600 hours is a good amount of time as an undergrad to have in research exposure. I don’t think I would go in saying I want to practice academic medicine based solely off your hours because once you get into medical school, your goals and outlook on medicine will most likely change. As an undergrad, you really don’t know what you want until you go through it.I want to tell schools that I want to do research, but only have 600 hours of research that did not result in any pubs or posters or anything like that. The experience lasted for 3 years and I learned a lot from it, being one of my most meaningful experiences. I did produce a major checkpoint in a pilot study that I spearheaded and submitted an IRB proposal for it, but was not around for the data collcetion/analysis because I began a full time clinical experience. This isn't on my personal statement because it did not really influence my decision into medicine too much, but I discovered that I enjoy research through this experience. Is this enough evidence to claim I want to pursue academic medicine in medical schools and perform research?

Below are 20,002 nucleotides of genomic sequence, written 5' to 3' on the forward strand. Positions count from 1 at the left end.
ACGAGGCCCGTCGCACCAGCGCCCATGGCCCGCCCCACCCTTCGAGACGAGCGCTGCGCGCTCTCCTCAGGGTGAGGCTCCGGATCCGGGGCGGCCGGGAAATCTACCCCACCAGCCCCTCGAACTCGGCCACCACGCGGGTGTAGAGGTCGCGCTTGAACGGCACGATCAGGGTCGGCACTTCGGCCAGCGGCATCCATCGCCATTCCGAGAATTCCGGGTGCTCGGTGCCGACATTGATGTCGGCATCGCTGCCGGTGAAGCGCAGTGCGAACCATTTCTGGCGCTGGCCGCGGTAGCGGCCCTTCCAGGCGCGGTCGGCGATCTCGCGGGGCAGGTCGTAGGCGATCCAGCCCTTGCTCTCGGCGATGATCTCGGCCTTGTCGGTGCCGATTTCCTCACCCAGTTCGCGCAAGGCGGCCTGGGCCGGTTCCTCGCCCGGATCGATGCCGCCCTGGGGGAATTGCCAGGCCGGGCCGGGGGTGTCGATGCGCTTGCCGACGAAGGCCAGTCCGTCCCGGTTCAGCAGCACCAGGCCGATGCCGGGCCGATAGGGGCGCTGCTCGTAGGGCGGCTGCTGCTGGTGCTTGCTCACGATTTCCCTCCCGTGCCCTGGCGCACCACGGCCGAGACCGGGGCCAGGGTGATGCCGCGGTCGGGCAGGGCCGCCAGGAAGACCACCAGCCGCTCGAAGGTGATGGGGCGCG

In addition to research, I also have another extensive teaching experience that has lasted about 3.5 years totaling 1000+ hours. As teaching is also a part of academic medicine. I plan on citing both these experiences as evidence for my interest in medical education and research.
Most of my friends went into medical school wanting to do specialty A are now doing specialty B. I went into medical school wanting to become an anesthesiologist and am now doing a surgical subspecialty. I think the focus of getting into medical school should mostly be about wanting to become a physician (but you can and should bring up your fascination with research as this is what keeps medicine moving forward).